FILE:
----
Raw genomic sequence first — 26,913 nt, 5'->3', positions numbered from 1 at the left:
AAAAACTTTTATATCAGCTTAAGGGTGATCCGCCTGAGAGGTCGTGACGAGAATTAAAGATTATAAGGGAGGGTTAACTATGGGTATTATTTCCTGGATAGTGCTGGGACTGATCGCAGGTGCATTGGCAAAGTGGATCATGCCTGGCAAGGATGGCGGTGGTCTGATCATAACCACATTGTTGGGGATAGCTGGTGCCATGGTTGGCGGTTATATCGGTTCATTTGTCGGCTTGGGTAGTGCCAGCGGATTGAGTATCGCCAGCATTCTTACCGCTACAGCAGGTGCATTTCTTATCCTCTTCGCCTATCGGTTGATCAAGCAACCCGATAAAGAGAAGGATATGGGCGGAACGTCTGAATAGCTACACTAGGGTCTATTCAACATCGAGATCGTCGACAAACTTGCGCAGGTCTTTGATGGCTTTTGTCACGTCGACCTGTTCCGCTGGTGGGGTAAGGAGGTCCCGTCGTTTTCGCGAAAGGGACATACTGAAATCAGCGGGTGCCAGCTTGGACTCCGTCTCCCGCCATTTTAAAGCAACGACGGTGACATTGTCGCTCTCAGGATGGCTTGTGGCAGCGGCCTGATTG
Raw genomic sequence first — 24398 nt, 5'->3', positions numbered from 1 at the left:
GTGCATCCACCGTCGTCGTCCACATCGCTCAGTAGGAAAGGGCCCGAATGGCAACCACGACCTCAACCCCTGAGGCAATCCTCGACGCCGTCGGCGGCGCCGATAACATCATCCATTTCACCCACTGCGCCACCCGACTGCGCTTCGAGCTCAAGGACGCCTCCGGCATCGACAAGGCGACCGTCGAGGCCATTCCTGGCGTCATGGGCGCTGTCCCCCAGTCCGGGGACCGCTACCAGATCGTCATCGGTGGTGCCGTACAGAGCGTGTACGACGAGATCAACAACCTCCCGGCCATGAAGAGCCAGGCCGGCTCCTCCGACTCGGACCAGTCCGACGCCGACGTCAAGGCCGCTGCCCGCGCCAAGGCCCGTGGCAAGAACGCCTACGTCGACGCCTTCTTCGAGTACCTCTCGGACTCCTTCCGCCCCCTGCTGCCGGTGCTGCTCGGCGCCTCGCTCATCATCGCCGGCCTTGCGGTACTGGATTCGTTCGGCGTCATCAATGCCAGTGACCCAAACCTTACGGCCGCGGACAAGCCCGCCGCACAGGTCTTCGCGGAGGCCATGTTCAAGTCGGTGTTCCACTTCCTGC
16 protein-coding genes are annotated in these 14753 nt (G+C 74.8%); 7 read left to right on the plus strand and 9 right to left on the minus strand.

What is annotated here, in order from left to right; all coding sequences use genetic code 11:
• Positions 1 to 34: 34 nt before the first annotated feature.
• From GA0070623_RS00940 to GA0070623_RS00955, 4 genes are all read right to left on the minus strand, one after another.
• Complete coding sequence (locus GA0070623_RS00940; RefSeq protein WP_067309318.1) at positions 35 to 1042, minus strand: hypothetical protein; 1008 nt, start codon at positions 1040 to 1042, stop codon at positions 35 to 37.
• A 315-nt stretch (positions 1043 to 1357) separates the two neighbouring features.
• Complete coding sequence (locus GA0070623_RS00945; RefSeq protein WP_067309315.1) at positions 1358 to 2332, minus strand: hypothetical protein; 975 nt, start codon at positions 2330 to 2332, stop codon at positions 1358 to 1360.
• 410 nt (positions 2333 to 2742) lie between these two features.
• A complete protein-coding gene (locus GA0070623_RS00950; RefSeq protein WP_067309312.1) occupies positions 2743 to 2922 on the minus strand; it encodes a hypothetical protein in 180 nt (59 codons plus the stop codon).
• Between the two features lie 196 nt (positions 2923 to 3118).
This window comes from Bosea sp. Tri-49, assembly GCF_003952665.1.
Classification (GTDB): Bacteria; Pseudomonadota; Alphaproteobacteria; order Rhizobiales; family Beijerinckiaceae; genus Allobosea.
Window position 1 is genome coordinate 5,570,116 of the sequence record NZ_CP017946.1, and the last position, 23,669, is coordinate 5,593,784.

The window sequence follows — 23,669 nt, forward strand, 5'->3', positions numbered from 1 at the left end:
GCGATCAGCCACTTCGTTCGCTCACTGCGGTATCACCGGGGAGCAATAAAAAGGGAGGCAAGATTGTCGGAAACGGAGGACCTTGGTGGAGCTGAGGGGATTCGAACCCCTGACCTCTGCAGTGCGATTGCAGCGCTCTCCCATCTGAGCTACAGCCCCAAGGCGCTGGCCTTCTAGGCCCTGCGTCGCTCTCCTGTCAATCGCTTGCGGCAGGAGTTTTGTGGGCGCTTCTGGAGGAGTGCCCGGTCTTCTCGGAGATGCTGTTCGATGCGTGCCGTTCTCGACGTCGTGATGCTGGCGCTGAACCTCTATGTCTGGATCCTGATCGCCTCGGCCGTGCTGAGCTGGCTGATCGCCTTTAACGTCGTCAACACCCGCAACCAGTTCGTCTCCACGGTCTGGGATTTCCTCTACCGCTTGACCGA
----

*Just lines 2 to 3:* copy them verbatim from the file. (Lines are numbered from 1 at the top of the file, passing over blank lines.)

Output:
AAAAACTTTTATATCAGCTTAAGGGTGATCCGCCTGAGAGGTCGTGACGAGAATTAAAGATTATAAGGGAGGGTTAACTATGGGTATTATTTCCTGGATAGTGCTGGGACTGATCGCAGGTGCATTGGCAAAGTGGATCATGCCTGGCAAGGATGGCGGTGGTCTGATCATAACCACATTGTTGGGGATAGCTGGTGCCATGGTTGGCGGTTATATCGGTTCATTTGTCGGCTTGGGTAGTGCCAGCGGATTGAGTATCGCCAGCATTCTTACCGCTACAGCAGGTGCATTTCTTATCCTCTTCGCCTATCGGTTGATCAAGCAACCCGATAAAGAGAAGGATATGGGCGGAACGTCTGAATAGCTACACTAGGGTCTATTCAACATCGAGATCGTCGACAAACTTGCGCAGGTCTTTGATGGCTTTTGTCACGTCGACCTGTTCCGCTGGTGGGGTAAGGAGGTCCCGTCGTTTTCGCGAAAGGGACATACTGAAATCAGCGGGTGCCAGCTTGGACTCCGTCTCCCGCCATTTTAAAGCAACGACGGTGACATTGTCGCTCTCAGGATGGCTTGTGGCAGCGGCCTGATTG
Raw genomic sequence first — 24398 nt, 5'->3', positions numbered from 1 at the left: